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Related to Himyarites: Minaean Kingdom


Relating to the Himyarites or their language or culture.
1. A member of an ancient tribe of southwest Arabia.
2. The Semitic language of the ancient Himyarites.

[After Himyar, a legendary king of Yemen.]

Him′yar·it′ic (-rĭt′ĭk) adj.
American Heritage® Dictionary of the English Language, Fifth Edition. Copyright © 2016 by Houghton Mifflin Harcourt Publishing Company. Published by Houghton Mifflin Harcourt Publishing Company. All rights reserved.


1. (Peoples) a member of an ancient people of SW Arabia, sometimes regarded as including the Sabeans
2. (Historical Terms) a member of an ancient people of SW Arabia, sometimes regarded as including the Sabeans
3. (Peoples) of or relating to this people or their culture
4. (Placename) of or relating to this people or their culture
5. (Languages) of or relating to this people or their culture
[C19: named after Himyar legendary king in ancient Yemen]
Collins English Dictionary – Complete and Unabridged, 12th Edition 2014 © HarperCollins Publishers 1991, 1994, 1998, 2000, 2003, 2006, 2007, 2009, 2011, 2014


(ˈhɪm yəˌraɪt)

1. one of an ancient people of S Arabia speaking a Semitic language.
2. Also, Him`yar•it′ic (-ˈrɪt ɪk) of or pertaining to the Himyarites.
[1835–45; < Arabic ḥimyar (name of a tribe and an old dynasty of Yemen) + -ite1]
Random House Kernerman Webster's College Dictionary, © 2010 K Dictionaries Ltd. Copyright 2005, 1997, 1991 by Random House, Inc. All rights reserved.
References in periodicals archive ?
These texts include the letter of Simeon of Bet Arsam, the Martyrium Arathae (via translation), and the Book of Himyarites. The essay, however brief, provides a fascinating portrait of the complex, and ultimately hostile, relationship between the Jewish community of the region and competing Christian groups.
Constantius also banned the ships of any delegation to the Axumites or Himyarites from docking in Alexandria (Cod.
The Syriac chronicle attributed to Dionysius of Tel-Mahre, written by a monk of Zuqnin in the late eighth century based on earlier historiographic sources, includes the following brief entry: "In 616 (305) the Himyarites were led to the faith of the Christians by a captive woman." (117) In this section of the chronicle, the author claims to be drawing from Socrates' Ecclesiastical History.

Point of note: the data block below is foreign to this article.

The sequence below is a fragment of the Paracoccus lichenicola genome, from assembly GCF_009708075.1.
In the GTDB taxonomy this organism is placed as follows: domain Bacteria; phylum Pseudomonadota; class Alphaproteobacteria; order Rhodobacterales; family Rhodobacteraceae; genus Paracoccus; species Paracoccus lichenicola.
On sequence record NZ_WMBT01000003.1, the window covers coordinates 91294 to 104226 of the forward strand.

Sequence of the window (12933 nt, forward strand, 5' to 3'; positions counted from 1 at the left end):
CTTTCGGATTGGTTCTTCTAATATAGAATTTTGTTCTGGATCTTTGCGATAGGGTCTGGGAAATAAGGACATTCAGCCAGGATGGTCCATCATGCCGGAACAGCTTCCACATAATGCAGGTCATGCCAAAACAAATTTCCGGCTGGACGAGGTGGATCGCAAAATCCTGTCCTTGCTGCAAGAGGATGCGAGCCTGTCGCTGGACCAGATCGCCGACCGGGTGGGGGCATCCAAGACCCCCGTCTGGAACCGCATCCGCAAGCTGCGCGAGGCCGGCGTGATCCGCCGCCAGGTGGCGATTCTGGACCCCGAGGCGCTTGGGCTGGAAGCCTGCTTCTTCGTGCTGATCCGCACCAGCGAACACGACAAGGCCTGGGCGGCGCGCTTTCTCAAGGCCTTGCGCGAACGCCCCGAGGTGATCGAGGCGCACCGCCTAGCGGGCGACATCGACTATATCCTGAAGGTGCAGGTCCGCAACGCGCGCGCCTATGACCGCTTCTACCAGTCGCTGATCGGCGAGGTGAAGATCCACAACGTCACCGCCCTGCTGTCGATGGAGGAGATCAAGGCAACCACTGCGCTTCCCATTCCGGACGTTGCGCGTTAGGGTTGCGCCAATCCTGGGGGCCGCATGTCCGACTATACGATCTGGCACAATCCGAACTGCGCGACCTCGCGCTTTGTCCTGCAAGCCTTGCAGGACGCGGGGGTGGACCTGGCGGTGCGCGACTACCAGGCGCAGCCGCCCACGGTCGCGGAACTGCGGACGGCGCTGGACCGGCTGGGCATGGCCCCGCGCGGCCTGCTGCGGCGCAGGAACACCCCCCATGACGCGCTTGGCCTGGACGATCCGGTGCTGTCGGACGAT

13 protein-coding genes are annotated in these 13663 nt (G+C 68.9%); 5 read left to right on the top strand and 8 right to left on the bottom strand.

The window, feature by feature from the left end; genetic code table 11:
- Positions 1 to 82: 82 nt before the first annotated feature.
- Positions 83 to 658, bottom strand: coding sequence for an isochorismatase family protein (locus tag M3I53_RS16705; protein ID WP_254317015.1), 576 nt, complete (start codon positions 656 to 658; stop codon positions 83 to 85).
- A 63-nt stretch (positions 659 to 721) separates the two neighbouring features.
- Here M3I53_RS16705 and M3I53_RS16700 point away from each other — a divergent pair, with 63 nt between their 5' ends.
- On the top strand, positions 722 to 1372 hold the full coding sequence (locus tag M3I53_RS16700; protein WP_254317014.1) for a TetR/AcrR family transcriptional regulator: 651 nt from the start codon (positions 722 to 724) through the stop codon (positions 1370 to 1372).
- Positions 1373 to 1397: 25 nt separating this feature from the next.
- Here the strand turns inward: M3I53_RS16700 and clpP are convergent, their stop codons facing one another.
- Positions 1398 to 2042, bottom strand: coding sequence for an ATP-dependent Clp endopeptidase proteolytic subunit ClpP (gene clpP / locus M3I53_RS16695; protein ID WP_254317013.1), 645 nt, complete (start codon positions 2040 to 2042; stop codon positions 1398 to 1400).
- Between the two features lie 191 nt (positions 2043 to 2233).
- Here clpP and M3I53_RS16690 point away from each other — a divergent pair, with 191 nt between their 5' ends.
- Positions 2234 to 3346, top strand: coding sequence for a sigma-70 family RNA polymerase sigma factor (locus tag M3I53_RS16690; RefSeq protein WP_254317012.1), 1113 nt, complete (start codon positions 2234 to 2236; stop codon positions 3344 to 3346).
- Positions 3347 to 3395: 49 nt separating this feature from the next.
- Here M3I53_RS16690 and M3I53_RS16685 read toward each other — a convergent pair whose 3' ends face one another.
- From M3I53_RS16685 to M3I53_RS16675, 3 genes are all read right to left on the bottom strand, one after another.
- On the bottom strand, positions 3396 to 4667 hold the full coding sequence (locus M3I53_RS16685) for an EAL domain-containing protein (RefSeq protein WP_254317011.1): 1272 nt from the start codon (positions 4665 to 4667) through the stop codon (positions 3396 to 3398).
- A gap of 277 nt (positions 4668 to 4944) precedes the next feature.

Zafar has now emerged as the brilliant capital of the Himyarites with a life span running from 115 BC to AD 525.
The Himyarites were a political dynasty that ruled Yemen from the second century b.c.e.
It is not clear how the Himyarites, mentioned for example in Miller (1969:178) as one of the greatest of entrepot societies, are distinguished from the Nabateans, for they seem to have occupied a similar economic and territorial niche at an earlier time.
The Himyarites, a powerful tribe, gradually expanded their territory by defeating the inhabitants of neighboring entities (Sabea, Raidan, Hadramut, and Yamnat) to form a viable independent kingdom approximating in its boundaries to present-day Yemen.
It is thought more likely that the intricate system was built in the first millennium BC by the highland tribe known as the Himyarites, whose kingdom rivalled that of the Sabaeans and whose power lasted until the arrival of the Persians.
Over the centuries, the Marib Dam was repaired and renovated, the dam was so important to the people who lived in the area that its maintenance continued even after the fall of the Sabaean Kingdom to the Himyarites. The cause of the collapse is a matter of debate amongst scholars, some argue that it was an earthquake that destroyed the dam, whilst others blame it on exceptional rains, yet local legends claim it was large rats that caused the breach by biting and scratching at the dam's base.
The Chronicle of Pseudo-Dionysius of Tel-Mahre also makes a vague claim that a woman slave converted the Himyarites c.305, noted in F.
486 inscription of the Himyarites (see Bafiqih 1979; Robin 1986) as well as by Ibn Khordedebah in A.D.
Some writers say the name "humaini" was taken from the Himyarites. In his book Humaini Poetry: Origins and Pioneers, Abduljabbar No'man wrote that the poetical form was named after a village called Al-Humaina between Taiz and Hodeida.